Facebook and the IPO ETFs
February 7th at 1:00pm by Tom Lydon
The social media giant Facebook has the investing world abuzz with its plan to finally go public. Exchange traded funds focusing on initial public offerings have been solid performers so far this year and could get a lift from the Facebook IPO, but not right away.
An IPO is an offering to the public to purchase shares of a company, usually because the business wants to raise more capital. By investing in an IPO ETF, an investor is hoping to gain exposure to the company in the initial introduction to the market. The appeal of an IPO is that an investor can be in on the ground floor of an uprising company, with potential upside growth in share price. [Facebook IPO Drives Interest in Social Media ETF]
Investors that are keen on purchasing public shares of Facebook should take a pause. Chances are that a majority of investors are way back at the end of the line, reports Melissa Block on NPR. For those investors that are hot on an IPO ETF, the stock does not enter the ETF index immediately after offering. The first-day rally that many are after may not even be included in the fund. [The IPO Party: Will the ETF Join In?]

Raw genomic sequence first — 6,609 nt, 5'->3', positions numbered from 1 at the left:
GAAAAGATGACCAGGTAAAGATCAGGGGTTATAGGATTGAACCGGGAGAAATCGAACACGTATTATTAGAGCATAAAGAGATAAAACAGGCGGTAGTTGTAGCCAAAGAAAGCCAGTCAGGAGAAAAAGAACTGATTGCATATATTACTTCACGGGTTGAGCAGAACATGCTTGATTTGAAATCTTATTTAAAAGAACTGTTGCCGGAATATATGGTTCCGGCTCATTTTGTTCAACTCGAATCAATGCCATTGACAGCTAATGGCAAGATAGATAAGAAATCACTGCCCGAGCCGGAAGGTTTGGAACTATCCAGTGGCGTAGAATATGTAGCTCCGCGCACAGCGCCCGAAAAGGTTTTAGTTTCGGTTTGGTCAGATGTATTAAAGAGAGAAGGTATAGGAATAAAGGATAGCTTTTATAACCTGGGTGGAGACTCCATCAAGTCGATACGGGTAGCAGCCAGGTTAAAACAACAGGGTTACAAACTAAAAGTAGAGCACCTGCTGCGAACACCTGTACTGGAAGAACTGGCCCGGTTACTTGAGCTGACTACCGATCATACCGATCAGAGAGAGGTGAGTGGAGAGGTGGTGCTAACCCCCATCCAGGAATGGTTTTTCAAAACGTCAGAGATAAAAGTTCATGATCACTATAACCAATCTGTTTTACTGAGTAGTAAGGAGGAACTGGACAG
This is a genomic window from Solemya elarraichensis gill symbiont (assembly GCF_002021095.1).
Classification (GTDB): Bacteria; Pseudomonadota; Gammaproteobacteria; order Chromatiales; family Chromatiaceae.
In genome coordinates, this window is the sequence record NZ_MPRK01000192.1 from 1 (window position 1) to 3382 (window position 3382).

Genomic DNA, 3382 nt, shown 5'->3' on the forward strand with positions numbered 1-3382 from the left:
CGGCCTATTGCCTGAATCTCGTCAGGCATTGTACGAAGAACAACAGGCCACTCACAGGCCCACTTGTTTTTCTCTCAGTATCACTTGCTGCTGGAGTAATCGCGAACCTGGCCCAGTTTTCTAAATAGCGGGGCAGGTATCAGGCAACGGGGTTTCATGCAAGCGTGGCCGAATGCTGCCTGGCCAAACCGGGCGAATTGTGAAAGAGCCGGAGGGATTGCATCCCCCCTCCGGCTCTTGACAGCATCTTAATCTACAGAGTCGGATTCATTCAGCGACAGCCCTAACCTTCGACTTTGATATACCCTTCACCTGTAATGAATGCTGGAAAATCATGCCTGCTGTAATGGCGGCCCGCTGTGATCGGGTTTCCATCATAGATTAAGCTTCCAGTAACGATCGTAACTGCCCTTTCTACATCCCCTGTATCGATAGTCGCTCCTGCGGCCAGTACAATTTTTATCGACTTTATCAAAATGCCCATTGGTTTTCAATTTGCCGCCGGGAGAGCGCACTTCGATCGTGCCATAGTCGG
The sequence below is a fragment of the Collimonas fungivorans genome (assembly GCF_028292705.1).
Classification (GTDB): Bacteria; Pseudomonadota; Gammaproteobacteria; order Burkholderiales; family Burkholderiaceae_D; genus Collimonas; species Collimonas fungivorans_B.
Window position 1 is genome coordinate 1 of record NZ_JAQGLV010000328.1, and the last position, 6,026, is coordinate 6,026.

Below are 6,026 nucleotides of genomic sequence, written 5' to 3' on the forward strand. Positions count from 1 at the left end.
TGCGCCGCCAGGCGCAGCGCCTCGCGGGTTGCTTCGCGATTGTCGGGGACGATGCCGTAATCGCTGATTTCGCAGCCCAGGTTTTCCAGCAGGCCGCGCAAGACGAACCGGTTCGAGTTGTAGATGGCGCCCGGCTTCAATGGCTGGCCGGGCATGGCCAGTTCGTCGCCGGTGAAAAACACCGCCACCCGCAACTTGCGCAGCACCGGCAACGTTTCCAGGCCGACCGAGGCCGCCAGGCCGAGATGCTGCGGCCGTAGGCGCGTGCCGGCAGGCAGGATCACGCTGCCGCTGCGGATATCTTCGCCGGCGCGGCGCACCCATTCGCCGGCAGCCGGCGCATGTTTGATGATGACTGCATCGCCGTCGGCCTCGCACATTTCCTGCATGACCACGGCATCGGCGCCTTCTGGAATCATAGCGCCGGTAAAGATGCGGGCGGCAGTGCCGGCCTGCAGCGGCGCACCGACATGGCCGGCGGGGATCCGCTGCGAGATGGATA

It is also important to remember that IPOs are not a guaranteed success. Holdings can increase and decrease in value over the weeks or months after the offering. One benefit of an IPO ETF is that the diversification of several IPOs happens to balance out any volatility or weakness in a particular company should the value weaken, i.e. Pandora (NYSE: P). [IPO ETF Sidesteps Pandora Flop]
Consider that the very hot IPO’, such as Facebook, are purchased by the underwriters before the public has even gotten a chance to get in. Underwriters are the big banks such as Goldman Sachs, Morgan Stanley, etc., and the shares they purchase go to their best clients first. This includes hedge funds, large institutions and huge money managers, not the majority of individual investors. [ETFs Target Internet IPOs, Social Media]
After the opening day, when the stock goes public and begins trading, most average investors can go in and buy shares at the trading price. But the opening day “pop” is over, and that is where the money is at, before the general public has had a chance.
First Trust IPOX-100Index Fund ETF
Tisha Guerrero contributed to this article.
The opinions and forecasts expressed herein are solely those of Tom Lydon, and may not actually come to pass. Information on this site should not be used or construed as an offer to sell, a solicitation of an offer to buy, or a recommendation for any product.